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Go Ask Mom

Go Ask Mom

New mom's breastfeeding struggle: All I do is pump, pump, pump no matter what

Posted September 13, 2021 8:00 a.m. EDT
Updated September 13, 2021 1:32 p.m. EDT

Jessica is a first-time mom to a sweet baby girl and a journalist for WRAL.com.

Hi! I'm Jessica, a first-time mom to a sweet baby girl and a journalist for WRAL.com. I’m thrilled to share my experiences with you as a new Go Ask Mom writer.


Breastfeeding my daughter in the first weeks of her life was a constant struggle. Four months later, things are better, but they're still not perfect.

Before my daughter's birth, I did my research on breastfeeding so I'd be ready. I was excited to jump right in, never imagining that it would be anything other than natural and easy. At first I was disheartened -- and even angry -- that my breastfeeding journey didn't go as planned. Since then I have learned that breastfeeding is difficult for so many moms, we just don’t talk about it enough.

Now that I am back at work full-time, I am constantly attached to my breast pump, but I never knew how much I would need it when my daughter was a newborn.

My daughter was a small, sleepy baby born almost three weeks early, and she had trouble drinking from me for more than a minute at a time. By the second day of her life, we started supplementing formula to make sure she was adequately fed.

I am so thankful for formula, but I was determined to breastfeed even as I struggled to make milk. My lactation consultant’s advice? Pump every time my daughter receives a bottle to maintain my supply. Yes, every. single. time.

In the weeks following my daughter’s birth, I spent much of my day (every 2 to 3 hours to be exact) sitting on my couch holding the breast pump to my chest, usually with tears in my eyes. In those days, each time I tried to feed my daughter, she cried in frustration. To keep my baby from becoming upset or ravenous, I’d hand her off to my husband for a bottle after a few minutes of trying to breastfeed.

I love that he got that special bonding time with her, but I was devastated that I couldn’t feed her. Between my pumping sessions, sometimes I barely had time to hold her before she was hungry again.

The first days were the worst, because before my milk came in, 15 minutes of pumping yielded no more than a few tiny drops of liquid. We’d use a tiny syringe to suction the milk off the sides of the bottle and feed them to my daughter.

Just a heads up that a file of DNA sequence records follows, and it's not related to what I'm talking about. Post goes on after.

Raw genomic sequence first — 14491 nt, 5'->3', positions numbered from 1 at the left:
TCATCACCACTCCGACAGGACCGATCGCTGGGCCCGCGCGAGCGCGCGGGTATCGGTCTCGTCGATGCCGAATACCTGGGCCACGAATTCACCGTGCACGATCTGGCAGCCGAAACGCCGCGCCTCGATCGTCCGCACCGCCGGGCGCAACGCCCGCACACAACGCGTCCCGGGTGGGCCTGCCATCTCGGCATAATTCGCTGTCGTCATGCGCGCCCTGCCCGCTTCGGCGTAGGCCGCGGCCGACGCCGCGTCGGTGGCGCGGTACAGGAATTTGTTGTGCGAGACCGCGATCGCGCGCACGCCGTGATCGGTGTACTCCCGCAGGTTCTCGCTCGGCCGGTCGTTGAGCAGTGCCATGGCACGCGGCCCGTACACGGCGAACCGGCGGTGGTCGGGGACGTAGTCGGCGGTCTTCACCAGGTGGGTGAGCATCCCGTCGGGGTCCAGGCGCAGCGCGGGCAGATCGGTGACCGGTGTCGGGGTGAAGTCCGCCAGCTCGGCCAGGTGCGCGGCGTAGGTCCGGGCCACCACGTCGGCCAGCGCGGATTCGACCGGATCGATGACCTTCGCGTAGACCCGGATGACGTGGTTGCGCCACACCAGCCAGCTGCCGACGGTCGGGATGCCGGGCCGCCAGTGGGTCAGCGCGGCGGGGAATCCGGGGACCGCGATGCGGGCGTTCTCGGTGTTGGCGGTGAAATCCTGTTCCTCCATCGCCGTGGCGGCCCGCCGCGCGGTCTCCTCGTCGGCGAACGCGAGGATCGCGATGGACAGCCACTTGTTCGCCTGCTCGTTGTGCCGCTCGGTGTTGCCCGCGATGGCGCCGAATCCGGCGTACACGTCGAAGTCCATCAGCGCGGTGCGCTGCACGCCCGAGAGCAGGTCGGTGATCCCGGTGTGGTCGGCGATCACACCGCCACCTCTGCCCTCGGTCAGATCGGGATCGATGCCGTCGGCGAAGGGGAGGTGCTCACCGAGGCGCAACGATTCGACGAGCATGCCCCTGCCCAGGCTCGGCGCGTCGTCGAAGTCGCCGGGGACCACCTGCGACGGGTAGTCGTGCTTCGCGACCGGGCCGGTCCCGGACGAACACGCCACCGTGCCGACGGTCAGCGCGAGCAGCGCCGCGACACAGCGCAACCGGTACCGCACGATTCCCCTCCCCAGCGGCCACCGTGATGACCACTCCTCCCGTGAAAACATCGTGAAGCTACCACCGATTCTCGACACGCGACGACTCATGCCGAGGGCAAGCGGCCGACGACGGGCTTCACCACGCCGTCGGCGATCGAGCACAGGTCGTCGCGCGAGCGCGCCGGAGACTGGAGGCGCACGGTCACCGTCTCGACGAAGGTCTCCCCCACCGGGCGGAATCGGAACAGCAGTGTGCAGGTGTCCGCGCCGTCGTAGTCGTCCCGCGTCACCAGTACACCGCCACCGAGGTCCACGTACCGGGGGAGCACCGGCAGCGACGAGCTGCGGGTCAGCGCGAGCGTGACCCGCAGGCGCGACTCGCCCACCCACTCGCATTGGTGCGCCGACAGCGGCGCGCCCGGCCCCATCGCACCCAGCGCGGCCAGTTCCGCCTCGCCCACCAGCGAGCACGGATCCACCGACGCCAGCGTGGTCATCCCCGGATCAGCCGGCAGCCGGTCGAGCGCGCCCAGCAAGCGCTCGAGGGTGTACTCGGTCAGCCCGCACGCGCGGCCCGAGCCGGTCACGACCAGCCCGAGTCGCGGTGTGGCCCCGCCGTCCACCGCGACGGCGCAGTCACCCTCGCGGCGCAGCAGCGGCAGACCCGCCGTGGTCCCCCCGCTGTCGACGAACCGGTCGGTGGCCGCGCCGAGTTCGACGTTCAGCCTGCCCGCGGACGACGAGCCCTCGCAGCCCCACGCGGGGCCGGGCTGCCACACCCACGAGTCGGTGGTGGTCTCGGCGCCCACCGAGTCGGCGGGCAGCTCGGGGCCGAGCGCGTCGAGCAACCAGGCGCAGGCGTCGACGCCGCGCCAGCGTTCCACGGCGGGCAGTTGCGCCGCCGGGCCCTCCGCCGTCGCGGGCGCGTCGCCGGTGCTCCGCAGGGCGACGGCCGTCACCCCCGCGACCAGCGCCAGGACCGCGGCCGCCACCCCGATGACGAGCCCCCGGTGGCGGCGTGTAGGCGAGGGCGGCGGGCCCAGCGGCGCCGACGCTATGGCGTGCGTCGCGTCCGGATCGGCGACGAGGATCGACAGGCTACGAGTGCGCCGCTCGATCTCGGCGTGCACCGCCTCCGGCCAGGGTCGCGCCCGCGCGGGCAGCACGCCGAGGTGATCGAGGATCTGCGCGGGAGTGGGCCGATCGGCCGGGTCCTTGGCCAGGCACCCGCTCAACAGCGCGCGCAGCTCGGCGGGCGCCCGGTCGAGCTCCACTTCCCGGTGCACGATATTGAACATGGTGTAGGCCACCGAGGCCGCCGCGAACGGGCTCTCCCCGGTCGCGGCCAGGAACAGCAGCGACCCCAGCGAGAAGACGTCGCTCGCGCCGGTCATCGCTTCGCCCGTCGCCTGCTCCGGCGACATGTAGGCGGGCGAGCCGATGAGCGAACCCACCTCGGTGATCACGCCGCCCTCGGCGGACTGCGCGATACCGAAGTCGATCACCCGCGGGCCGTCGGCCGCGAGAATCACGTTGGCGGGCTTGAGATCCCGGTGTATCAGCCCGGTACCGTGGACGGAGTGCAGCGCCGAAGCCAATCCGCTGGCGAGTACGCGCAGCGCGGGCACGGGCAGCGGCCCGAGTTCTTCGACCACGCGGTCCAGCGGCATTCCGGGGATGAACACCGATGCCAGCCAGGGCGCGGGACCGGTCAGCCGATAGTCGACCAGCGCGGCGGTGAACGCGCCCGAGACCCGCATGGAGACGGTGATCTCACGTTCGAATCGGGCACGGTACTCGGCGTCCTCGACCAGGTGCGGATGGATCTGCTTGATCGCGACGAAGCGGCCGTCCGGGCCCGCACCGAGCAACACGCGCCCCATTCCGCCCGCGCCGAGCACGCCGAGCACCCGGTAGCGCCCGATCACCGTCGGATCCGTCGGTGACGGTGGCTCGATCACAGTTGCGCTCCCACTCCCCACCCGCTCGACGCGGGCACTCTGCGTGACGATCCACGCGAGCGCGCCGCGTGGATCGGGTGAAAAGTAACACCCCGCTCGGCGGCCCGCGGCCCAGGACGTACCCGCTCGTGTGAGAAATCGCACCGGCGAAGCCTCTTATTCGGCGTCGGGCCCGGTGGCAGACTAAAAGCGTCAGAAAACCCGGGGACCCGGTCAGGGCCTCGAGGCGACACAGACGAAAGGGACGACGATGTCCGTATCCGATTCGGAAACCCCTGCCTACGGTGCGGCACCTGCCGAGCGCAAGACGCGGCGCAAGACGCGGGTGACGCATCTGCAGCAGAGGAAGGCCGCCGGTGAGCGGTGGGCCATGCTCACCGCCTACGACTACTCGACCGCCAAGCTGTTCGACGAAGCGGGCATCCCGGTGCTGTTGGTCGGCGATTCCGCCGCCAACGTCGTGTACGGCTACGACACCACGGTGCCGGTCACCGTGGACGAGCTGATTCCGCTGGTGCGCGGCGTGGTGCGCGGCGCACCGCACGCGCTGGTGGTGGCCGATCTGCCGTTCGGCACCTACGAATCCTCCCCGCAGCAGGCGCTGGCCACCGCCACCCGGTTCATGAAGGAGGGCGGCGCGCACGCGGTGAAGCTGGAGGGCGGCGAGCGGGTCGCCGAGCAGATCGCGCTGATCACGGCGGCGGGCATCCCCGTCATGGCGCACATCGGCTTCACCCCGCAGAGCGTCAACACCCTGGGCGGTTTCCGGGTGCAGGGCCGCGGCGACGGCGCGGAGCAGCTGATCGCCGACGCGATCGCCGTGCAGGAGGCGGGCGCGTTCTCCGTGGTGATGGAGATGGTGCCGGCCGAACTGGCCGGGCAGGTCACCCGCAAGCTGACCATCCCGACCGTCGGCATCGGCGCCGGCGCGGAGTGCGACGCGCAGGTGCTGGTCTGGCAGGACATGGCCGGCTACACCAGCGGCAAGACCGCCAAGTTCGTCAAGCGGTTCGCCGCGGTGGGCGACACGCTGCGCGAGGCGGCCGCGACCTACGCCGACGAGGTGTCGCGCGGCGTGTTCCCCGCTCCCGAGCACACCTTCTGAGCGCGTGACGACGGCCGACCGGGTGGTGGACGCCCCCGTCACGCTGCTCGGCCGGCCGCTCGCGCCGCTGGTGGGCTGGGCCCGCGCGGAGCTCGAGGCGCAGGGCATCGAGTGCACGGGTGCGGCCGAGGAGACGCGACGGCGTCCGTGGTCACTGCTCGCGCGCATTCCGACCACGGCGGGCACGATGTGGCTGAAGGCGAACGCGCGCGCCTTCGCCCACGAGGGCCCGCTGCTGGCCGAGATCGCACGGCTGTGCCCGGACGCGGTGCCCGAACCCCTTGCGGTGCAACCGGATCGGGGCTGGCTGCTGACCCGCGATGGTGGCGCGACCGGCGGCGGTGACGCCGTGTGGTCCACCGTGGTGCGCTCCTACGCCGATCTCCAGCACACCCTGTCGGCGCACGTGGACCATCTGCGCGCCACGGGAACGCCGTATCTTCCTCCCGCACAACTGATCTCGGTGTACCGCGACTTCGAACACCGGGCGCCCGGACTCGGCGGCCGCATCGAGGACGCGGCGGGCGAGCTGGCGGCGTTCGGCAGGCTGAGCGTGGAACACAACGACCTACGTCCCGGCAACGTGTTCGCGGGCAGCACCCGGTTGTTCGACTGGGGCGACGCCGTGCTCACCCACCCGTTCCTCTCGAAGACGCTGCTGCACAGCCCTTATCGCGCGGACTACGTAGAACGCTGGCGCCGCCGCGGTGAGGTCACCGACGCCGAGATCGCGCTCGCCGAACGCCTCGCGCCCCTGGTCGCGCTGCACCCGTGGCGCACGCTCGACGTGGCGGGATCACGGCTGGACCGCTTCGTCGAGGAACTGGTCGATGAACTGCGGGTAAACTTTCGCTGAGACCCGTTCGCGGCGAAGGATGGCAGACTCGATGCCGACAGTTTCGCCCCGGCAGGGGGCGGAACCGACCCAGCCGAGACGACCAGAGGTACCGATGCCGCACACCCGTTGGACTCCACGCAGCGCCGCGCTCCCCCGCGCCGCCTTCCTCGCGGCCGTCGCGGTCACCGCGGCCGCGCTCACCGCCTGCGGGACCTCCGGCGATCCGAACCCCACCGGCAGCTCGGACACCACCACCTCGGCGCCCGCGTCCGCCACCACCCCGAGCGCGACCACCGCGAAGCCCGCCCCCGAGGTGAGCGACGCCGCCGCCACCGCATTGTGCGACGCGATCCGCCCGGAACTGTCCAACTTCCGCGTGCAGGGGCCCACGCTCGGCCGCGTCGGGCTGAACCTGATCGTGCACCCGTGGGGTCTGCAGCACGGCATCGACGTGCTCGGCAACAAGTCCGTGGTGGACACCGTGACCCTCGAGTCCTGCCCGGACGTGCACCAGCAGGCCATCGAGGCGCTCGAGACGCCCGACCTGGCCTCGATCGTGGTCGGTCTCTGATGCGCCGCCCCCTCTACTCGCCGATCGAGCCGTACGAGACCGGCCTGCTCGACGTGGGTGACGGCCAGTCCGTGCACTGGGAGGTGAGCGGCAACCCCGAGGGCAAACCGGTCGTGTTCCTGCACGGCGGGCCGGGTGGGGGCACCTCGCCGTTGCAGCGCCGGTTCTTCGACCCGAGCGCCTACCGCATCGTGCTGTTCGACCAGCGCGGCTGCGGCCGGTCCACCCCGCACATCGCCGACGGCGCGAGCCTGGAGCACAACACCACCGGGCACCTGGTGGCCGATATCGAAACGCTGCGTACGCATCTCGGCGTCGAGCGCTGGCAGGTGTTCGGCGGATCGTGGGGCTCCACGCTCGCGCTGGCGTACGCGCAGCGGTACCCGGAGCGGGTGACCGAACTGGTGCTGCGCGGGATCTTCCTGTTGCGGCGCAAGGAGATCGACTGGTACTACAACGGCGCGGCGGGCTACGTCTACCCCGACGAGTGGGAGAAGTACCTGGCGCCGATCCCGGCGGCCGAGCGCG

Since I was exposed whenever my baby got hungry, having company from friends and family felt almost impossible. Again, I was miserable.

Then things slowly started getting better. I used scissors to cut holes in my old sports bra so I could pump with no hands. Then I bought a hands-free pumping bra online, an invaluable tool I now use anytime I pump.

I persisted, pumping for at least 15 minutes every two hours. Sometimes it became a joke (I even made a song about it), but usually I hated it.

By the time my daughter was 4 weeks old, she would drink longer and with more strength, only needing 1 or 2 ounces of a bottle after I fed her. Then my pumping sessions started to decrease in quantity as she began to get full without a bottle.

I was so excited the first time I was able to feed her by myself, and I was able to do that for a couple months. I finally felt like I had reached my breastfeeding goals, and I was thrilled my baby was getting COVID-19 antibodies from my milk (I was fully vaccinated by the time I was 37 weeks pregnant).

I am back at work now and still breastfeeding when I can, but with my busy schedule and my daughter now drinking up to 6 ounces at a time, we’re back to supplementing formula multiple times a day.

To keep up with her demand, I’ll keep pumping, but I have learned to not stress out anymore and enjoy the times I get to feed her. I've learned my happiness and mental health help me be the best mom for my daughter, not my ability to exclusively breastfeed like I’d planned.

It turns out so many moms struggle to exclusively breastfeed their babies -- I have heard from women who can't due to medical reasons, supply issues or simply the struggle of balancing work life and mom life.

Did you struggle with breastfeeding? I'd love to hear your stories. I hope that by opening up about our experiences more women realize how common their own struggles are.

I definitely learned a lot about breastfeeding and pumping during my ups and downs and will share those next time. In the meantime, I leave you with my "pumping" song, set to the tune of DJ Khaled's "All I Do Is Win."

All I do is pump pump pump no matter what,
got [insert your baby's name here] on my mind and I'm trying to make enough.